Thursday, March 17, 2005
Last night I missed my country.
I haven't missed Mexico as strongly in....oh, about 8 years now.
The U.S. can be......a bit cold at times.....
Speaking of the weather, on December 12th, 1997, it snowed in my hometown city of Guadalajara. Now, Guadalajara is reputed to have the 2nd best (mildest) climate in the world, after Nairobi, and the temperature typically varies only by a few degrees Centigrade between day/night, and about 10 degrees C. betwen winter/summer. In fact, in the coldest Guadalajara winter days, you can typically take your sweater off by midday, and just put it back on again at around 5 p.m., when the sun starts to go down. So all in all pretty warm, dry, pleasant weather.
I don't know why I remembered this this morning. I also remembered how, as kids, one of the most magical, mysterious things in the whole wide world for my brother and me was snow, which we would only typically see on T.V. broadcasts of the winter Olympic games or bastardized in some cartoon, or, at times, even managed to recall feebly in the memories of our rare Italian winter sojourns in my grandparents' farm. I think our fascination with snow is typical of anyone who has grown up in the tropics.
Imagine the surprise then, on that day. It hadn't snowed in Guadalajara for centuries! I found out from a phone call from my mother (for I was already living in the U.S. at that time), who told me how the phenomenon had been all over the front pages of all local papers for several days, described as spectacular, and how, when the snow fell, creating an instant playground in the streets, people would abandon their work, walk out of their offices, some looking at the sky with a smile and palms outstretched, others trying to catch the snowflakes with their tongues. I could almost see it too, the children, the only ones level-headed and still practical amidst the flurry of bewilderment, disappearing into their parent's houses and emerging a few seconds later carying glass jars, to later preserve the snowflakes a few hours longer in their mothers' refrigerator freezers, for they quickly melted at the touch of the warm Mexican earth. "It was," she had said, "as if time had stood still."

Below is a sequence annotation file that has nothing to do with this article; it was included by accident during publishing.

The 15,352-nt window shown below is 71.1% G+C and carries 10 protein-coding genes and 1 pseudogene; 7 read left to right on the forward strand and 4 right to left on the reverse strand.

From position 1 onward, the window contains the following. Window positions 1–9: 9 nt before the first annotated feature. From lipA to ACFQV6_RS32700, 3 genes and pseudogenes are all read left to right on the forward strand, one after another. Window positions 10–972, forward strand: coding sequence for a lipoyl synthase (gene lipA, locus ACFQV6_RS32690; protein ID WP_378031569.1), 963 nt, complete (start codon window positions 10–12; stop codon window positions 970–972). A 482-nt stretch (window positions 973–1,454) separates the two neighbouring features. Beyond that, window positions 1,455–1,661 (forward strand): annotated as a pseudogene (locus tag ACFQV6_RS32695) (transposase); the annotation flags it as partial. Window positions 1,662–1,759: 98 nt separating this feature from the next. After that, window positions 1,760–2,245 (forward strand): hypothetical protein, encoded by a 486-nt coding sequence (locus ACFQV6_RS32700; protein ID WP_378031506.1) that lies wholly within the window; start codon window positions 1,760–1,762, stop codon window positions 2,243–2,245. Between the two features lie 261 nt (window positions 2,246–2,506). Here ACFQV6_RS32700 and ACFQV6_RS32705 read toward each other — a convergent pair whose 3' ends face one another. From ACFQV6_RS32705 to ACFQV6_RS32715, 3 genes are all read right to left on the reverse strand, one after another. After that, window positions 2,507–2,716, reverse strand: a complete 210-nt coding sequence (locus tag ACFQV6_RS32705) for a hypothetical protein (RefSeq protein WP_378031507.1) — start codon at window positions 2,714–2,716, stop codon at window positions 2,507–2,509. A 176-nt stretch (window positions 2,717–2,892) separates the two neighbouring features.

And this morning, recalling what my mom had said, I thought I would have given anything I owned, and if memories could be traded, even given up those of the first snowfall in Boston, at night while walking alone across my old college soccer field, or of the muted silence of the morning after, with a white blanket 12 inches deep, or the countless skiing trips in the Italian Alps and Lake Tahoe, or the snowball fights with my old college companions, to have been there, and seen the childlike awe and joy in so many people all at once, adults and kids alike, and afterwards, in the evening, sitting down under the warm kitchen light, wondering in amazement with the rest of the family at the day's events, watching the evening news, which for that night only, had forgotten to report about the usual politics and violence.